Mt. Zion hospital still exists, and so do its Jewish ties

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Mount Zion Medical Center is undergoing a major transformation. Since 1990, when the hospital merged with University of California, San Francisco to become "UCSF/Mount Zion," it has been inappropriate to think of the Mount Zion campus as a peculiarly Jewish institution. Rather, the facilities are now a part of a state institution, with legal and fiscal responsibility vested in the Board of Regents rather than in the Jewish community which established the hospital in 1887.

However, the Jewish values and traditions that have always been associated with the institution have vigorously survived and are finding new impetus under the sponsorship and guidance of the Mount Zion Health Fund (MZHF), the $50 million endowment which became an independent charitable foundation as part of the merger agreement. As the newly-elected president of the fund, I want to reassure the Jewish community that the historic mission of Mount Zion continues, even if in ways that our predecessors could not have anticipated.

A widespread perception exists that the "hospital" has closed. While this is not the case, the community's anxieties about Mount Zion are understandable. The misperception was exacerbated by the recent decision of the governing UCSF/Stanford board to discontinue inpatient and emergency room services at Mount Zion. This is the same board that only a few months later dissolved its own partnership. While the closing of important services was a bitter pill to swallow, the enterprise and innovation that has always been deeply resident in our Jewish community has survived the restructuring.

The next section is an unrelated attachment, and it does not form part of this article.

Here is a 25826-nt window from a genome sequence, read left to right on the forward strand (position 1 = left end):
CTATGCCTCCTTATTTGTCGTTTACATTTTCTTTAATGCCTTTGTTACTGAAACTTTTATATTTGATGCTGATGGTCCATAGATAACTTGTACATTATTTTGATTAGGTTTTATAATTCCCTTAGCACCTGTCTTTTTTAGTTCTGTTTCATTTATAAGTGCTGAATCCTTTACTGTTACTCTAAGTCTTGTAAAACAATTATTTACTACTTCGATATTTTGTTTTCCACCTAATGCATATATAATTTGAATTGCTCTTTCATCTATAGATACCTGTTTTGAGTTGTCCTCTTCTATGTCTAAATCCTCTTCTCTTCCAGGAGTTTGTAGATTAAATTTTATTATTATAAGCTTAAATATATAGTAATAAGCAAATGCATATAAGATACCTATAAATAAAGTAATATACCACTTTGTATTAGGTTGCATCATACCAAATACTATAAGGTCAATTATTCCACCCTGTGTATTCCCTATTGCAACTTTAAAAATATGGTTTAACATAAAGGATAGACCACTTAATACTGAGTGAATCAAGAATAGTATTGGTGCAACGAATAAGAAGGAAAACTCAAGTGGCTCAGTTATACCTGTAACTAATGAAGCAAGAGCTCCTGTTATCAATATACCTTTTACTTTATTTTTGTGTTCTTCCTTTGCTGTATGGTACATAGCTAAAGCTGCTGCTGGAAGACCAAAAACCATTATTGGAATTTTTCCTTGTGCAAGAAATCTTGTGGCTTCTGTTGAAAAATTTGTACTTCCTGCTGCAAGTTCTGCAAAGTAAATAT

New priorities that the community can take pride in are emerging at the hospital: a first-class outpatient program, including a new endoscopy clinic; creation of a Women's Health Center; and possible facilities for integrative medicine. In fact, relocations and new services will result in an increase in the per-day visits to the campus. Perhaps most important, the National Institutes of Health is supporting a major new cancer research and treatment center at Mount Zion. This explains the construction of the new facility at Divisadero and Sutter Streets, visible denial of the rumor that the hospital is "closed."

But what of the Jewish "connection?" In the late 19th century and early 20th, the need to assure medical care for immigrant and indigent Jews, as well as the guarantee of venues in which Jewish doctors could practice, led to the establishment of Jewish hospitals throughout the United States. Generous donors to these institutions also provided endowments for the perpetuation of their respective missions, which usually resembled that of Mount Zion in San Francisco: to offer "medical aid, comfort and protection in sickness to deserving and needy Israelites and others."